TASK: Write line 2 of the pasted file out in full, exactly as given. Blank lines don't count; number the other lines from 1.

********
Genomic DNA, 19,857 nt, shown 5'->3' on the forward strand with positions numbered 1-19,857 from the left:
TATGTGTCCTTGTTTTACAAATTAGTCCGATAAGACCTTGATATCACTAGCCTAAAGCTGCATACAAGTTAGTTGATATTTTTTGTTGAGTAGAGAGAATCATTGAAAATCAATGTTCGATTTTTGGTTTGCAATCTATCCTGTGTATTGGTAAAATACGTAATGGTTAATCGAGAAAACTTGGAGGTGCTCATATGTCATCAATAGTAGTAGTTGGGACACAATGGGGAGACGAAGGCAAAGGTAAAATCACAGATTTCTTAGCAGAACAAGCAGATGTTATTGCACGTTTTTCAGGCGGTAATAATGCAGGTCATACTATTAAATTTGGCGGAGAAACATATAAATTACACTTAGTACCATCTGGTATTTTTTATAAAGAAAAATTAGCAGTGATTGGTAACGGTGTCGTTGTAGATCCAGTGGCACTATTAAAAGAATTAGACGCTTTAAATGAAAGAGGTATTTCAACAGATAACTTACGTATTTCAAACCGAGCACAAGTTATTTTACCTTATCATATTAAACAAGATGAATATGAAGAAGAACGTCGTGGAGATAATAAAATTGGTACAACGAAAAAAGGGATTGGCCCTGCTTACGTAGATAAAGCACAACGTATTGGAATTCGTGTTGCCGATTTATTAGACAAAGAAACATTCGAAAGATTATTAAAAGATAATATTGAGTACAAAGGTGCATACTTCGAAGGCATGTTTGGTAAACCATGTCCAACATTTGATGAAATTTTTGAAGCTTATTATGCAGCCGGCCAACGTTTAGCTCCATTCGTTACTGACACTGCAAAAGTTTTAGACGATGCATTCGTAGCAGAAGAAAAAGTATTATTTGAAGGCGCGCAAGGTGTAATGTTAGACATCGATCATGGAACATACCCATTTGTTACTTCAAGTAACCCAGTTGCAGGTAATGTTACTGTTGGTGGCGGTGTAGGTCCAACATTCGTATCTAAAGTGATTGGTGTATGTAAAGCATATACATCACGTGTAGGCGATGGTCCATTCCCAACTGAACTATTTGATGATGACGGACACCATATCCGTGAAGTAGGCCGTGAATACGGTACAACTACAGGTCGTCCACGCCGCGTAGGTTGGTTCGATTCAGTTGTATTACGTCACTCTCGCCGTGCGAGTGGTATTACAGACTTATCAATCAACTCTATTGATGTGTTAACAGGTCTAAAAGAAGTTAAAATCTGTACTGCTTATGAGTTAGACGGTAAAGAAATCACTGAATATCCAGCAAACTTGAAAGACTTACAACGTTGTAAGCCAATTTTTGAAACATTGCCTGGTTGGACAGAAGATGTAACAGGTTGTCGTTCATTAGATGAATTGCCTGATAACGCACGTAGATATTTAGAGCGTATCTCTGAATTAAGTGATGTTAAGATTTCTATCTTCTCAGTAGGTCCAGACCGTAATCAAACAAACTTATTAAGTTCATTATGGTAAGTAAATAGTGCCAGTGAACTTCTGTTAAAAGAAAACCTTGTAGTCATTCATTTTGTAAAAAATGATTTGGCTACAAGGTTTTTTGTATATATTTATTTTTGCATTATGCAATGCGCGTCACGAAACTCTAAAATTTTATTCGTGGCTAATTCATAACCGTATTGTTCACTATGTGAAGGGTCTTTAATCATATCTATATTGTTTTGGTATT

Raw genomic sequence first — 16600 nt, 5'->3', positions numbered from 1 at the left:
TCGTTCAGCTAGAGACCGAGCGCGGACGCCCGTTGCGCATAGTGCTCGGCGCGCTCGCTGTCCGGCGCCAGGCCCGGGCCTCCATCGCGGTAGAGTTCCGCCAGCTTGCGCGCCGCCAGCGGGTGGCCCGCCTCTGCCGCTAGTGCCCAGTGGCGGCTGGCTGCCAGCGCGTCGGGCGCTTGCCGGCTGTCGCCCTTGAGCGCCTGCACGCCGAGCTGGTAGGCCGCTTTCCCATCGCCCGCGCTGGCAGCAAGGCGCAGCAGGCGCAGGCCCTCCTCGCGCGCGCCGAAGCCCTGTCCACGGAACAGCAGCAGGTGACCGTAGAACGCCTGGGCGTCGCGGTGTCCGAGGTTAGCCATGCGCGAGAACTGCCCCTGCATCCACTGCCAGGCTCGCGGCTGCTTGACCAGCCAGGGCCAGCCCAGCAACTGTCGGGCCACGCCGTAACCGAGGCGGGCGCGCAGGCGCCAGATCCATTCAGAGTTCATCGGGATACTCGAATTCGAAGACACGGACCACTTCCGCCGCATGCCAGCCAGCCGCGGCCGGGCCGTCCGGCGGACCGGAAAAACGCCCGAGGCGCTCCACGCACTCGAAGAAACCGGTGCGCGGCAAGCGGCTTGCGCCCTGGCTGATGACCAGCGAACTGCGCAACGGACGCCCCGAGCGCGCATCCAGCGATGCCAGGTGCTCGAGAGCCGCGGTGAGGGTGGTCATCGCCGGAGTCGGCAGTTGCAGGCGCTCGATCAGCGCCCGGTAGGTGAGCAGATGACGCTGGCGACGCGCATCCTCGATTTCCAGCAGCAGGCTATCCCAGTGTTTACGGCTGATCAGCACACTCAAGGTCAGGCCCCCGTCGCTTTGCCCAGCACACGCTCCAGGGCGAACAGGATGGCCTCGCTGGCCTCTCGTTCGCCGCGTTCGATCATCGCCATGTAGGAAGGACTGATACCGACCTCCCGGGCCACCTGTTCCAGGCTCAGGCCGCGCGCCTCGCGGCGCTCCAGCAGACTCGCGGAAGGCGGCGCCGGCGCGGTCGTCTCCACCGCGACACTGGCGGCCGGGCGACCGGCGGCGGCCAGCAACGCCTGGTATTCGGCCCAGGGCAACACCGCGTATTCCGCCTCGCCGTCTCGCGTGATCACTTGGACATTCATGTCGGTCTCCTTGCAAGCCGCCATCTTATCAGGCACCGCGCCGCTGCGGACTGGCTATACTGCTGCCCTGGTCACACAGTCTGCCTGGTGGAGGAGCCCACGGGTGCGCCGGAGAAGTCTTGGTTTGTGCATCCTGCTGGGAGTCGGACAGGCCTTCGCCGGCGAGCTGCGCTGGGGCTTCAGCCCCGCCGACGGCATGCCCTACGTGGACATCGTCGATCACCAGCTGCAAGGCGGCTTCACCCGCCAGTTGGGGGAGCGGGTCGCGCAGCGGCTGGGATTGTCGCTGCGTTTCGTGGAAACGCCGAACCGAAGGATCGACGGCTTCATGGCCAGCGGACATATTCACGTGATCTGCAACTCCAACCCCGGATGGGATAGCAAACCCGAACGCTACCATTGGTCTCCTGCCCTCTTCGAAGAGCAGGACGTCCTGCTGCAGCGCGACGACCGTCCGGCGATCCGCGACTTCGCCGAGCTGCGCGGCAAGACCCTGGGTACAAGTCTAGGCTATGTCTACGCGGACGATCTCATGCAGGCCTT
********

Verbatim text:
TATGTGTCCTTGTTTTACAAATTAGTCCGATAAGACCTTGATATCACTAGCCTAAAGCTGCATACAAGTTAGTTGATATTTTTTGTTGAGTAGAGAGAATCATTGAAAATCAATGTTCGATTTTTGGTTTGCAATCTATCCTGTGTATTGGTAAAATACGTAATGGTTAATCGAGAAAACTTGGAGGTGCTCATATGTCATCAATAGTAGTAGTTGGGACACAATGGGGAGACGAAGGCAAAGGTAAAATCACAGATTTCTTAGCAGAACAAGCAGATGTTATTGCACGTTTTTCAGGCGGTAATAATGCAGGTCATACTATTAAATTTGGCGGAGAAACATATAAATTACACTTAGTACCATCTGGTATTTTTTATAAAGAAAAATTAGCAGTGATTGGTAACGGTGTCGTTGTAGATCCAGTGGCACTATTAAAAGAATTAGACGCTTTAAATGAAAGAGGTATTTCAACAGATAACTTACGTATTTCAAACCGAGCACAAGTTATTTTACCTTATCATATTAAACAAGATGAATATGAAGAAGAACGTCGTGGAGATAATAAAATTGGTACAACGAAAAAAGGGATTGGCCCTGCTTACGTAGATAAAGCACAACGTATTGGAATTCGTGTTGCCGATTTATTAGACAAAGAAACATTCGAAAGATTATTAAAAGATAATATTGAGTACAAAGGTGCATACTTCGAAGGCATGTTTGGTAAACCATGTCCAACATTTGATGAAATTTTTGAAGCTTATTATGCAGCCGGCCAACGTTTAGCTCCATTCGTTACTGACACTGCAAAAGTTTTAGACGATGCATTCGTAGCAGAAGAAAAAGTATTATTTGAAGGCGCGCAAGGTGTAATGTTAGACATCGATCATGGAACATACCCATTTGTTACTTCAAGTAACCCAGTTGCAGGTAATGTTACTGTTGGTGGCGGTGTAGGTCCAACATTCGTATCTAAAGTGATTGGTGTATGTAAAGCATATACATCACGTGTAGGCGATGGTCCATTCCCAACTGAACTATTTGATGATGACGGACACCATATCCGTGAAGTAGGCCGTGAATACGGTACAACTACAGGTCGTCCACGCCGCGTAGGTTGGTTCGATTCAGTTGTATTACGTCACTCTCGCCGTGCGAGTGGTATTACAGACTTATCAATCAACTCTATTGATGTGTTAACAGGTCTAAAAGAAGTTAAAATCTGTACTGCTTATGAGTTAGACGGTAAAGAAATCACTGAATATCCAGCAAACTTGAAAGACTTACAACGTTGTAAGCCAATTTTTGAAACATTGCCTGGTTGGACAGAAGATGTAACAGGTTGTCGTTCATTAGATGAATTGCCTGATAACGCACGTAGATATTTAGAGCGTATCTCTGAATTAAGTGATGTTAAGATTTCTATCTTCTCAGTAGGTCCAGACCGTAATCAAACAAACTTATTAAGTTCATTATGGTAAGTAAATAGTGCCAGTGAACTTCTGTTAAAAGAAAACCTTGTAGTCATTCATTTTGTAAAAAATGATTTGGCTACAAGGTTTTTTGTATATATTTATTTTTGCATTATGCAATGCGCGTCACGAAACTCTAAAATTTTATTCGTGGCTAATTCATAACCGTATTGTTCACTATGTGAAGGGTCTTTAATCATATCTATATTGTTTTGGTATT